Lavender Country shares LGBT tales through song at M-Shop

Patrick Haggerty of Lavender Country dances with an audience member at the Maintenance Shop on April 18. Lavender Country and Paisley Fields have been touring together since March 13. 

Tanner Owens

The audience was taken on a roller coaster of emotions during Lavender Country’s Thursday show at the Maintenance Shop.

Preceded by fellow LGBT country band Paisley Fields, Lavender Country put on a near two-hour set that featured unreleased music and music from their eponymous 1973 album. The true magic occurred in-between songs, with lead singer and Lavender Country-creator Patrick Haggerty sharing vivid tales of growing up gay and finding love.

While Lavender Country’s music features humorous titles such as “Cryin’ These Cocksucking Tears” and “Coming Out Singing,” the messages behind them detail extreme hardships and the hatred that members of the LGBT community experienced during the 20th century. The concert hit a somber moment midway through, with Haggerty detailing his relationship with the late AIDS activist and victim, Bobbi Campbell.

Campbell became internationally-known as the first person to publicly come out as an AIDS patient. Campbell, a public health nurse, was diagnosed with Kaposi’s sarcoma as a result of AIDS, in September 1981. The disease left Campbell with painful lesions on his feet and legs that would often bleed profusely.

Haggerty took a break between songs to share an anecdote about his friend.

“Bobbi was a mountaineer, I wasn’t,” Haggerty said. “But I went with him on a trip after he had been diagnosed. He took off his socks at the end of the day and all I could see was the gay man’s cancer; Kaposi’s sarcoma. He started boiling his socks and they were drenched in blood. It turned the water red. I tried to get closer to him but he kept saying ‘No, no, please don’t come near me it’s too dangerous.’”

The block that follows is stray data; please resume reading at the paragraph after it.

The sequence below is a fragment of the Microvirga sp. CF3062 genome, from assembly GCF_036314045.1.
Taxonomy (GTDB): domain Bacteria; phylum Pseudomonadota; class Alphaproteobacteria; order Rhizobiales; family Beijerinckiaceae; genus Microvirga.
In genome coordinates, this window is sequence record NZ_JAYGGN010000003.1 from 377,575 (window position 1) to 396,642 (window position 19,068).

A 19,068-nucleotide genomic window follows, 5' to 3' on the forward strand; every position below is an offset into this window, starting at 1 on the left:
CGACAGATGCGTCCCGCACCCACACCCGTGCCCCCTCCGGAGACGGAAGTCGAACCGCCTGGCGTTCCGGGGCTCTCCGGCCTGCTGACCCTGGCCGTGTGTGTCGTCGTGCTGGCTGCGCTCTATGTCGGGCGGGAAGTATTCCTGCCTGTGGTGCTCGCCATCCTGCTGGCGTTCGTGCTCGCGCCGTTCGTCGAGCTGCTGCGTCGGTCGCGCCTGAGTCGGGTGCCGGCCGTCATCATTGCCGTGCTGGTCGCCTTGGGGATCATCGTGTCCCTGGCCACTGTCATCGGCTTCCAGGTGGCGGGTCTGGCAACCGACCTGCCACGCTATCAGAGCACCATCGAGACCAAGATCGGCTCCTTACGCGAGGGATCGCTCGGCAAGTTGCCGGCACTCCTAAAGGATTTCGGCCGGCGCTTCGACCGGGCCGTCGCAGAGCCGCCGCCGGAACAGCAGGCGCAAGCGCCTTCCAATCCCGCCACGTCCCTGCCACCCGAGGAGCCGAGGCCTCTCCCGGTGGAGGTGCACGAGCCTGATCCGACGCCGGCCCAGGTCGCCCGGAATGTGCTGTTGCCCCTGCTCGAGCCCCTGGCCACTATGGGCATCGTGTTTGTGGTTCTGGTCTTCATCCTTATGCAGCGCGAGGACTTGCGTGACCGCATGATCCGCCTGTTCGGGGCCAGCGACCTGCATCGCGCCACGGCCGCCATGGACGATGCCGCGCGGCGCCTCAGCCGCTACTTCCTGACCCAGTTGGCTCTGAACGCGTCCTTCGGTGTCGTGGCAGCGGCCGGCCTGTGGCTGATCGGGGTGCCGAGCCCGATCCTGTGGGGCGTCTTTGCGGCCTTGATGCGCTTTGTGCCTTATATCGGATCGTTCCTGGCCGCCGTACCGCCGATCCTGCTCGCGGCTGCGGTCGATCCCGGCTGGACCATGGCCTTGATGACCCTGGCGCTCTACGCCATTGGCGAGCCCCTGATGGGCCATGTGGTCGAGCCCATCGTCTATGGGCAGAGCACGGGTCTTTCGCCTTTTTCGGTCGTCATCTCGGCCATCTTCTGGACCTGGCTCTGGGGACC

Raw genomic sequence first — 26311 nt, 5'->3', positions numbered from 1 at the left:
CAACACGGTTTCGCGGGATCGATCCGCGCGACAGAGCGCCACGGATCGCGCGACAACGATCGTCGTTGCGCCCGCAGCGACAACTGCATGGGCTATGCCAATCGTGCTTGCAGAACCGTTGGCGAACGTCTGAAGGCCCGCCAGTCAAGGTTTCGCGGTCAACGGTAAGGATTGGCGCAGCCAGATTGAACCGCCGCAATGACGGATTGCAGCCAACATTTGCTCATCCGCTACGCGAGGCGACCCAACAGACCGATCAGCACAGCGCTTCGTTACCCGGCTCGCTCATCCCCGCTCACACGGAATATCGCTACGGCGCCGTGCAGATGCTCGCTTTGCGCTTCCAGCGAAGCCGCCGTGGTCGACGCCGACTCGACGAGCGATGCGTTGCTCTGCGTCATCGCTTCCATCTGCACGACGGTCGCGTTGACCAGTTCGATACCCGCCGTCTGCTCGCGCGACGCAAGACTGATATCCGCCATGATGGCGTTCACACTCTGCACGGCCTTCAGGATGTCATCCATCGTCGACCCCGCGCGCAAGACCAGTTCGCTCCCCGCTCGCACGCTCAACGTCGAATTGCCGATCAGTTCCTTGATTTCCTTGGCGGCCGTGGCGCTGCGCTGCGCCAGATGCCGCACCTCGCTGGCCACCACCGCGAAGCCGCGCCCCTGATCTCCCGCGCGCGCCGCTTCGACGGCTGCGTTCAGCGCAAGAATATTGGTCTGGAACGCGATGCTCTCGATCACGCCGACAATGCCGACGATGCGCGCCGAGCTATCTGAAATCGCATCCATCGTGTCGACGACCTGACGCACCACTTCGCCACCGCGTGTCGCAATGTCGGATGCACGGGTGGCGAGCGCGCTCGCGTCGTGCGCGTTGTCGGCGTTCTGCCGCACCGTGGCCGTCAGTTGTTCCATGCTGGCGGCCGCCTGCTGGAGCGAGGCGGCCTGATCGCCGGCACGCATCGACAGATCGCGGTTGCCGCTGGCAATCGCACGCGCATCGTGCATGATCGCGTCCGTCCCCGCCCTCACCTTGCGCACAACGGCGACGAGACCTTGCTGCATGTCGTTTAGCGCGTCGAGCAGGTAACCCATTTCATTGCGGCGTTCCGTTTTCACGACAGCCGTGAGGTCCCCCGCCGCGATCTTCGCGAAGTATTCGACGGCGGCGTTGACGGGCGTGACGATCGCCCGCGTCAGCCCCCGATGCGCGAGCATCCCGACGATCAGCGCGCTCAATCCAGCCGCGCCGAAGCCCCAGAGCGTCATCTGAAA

The poignant story left Haggerty’s voice quivering and tears in his eyes. Haggerty proceeded to explain how despite having lesions on his feet and legs, Campbell managed to climb a steep cliff with no equipment wearing only a Girl Scout’s uniform.

Haggerty also admitted that he suffers from survivor’s guilt as a result of seeing “friends, freedom fighters and Stonewall riot heroes drop like flies” during the AIDS crisis.

Despite tears being shed on multiple occasions, Haggerty and company created a dance party in the Maintenance Shop. His partner and now husband of 31 years, J.B. Broughton, livened up the latter half of the show, dancing and clapping his way through the audience. It didn’t take long before his dancing rubbed off on multiple audience members.

Humorous stories were told throughout by Haggerty, who did not sugarcoat his promiscuity during the 70s and 80s, calling himself a “real bathhouse slut.”

“I want you all to know that you are looking at the very first person to be kicked out of the American Peace Corps in 1966 for suckin’ dick,” Haggerty said. “Thank you, thank you. I’ve worn that tiara for 50 years. It’s my tiara.”

Haggerty regularly got face-to-face with audience members and walked the entirety of the M-Shop’s audience space to meet every fan while singing.

Paisley Fields, Lavender Country’s opener, put on a tidy 30-minute show that featured covers of Fleetwood Mac’s “Dreams” and Dolly Parton’s “Jolene.” Like Haggerty, lead singer James Wilson took time to share quick, humorous stories.

“I used to go line-dancing at the Electric Park Ballroom in Cedar Falls,” Wilson said. “It was definitely one of the butch-est things I’ve ever done.”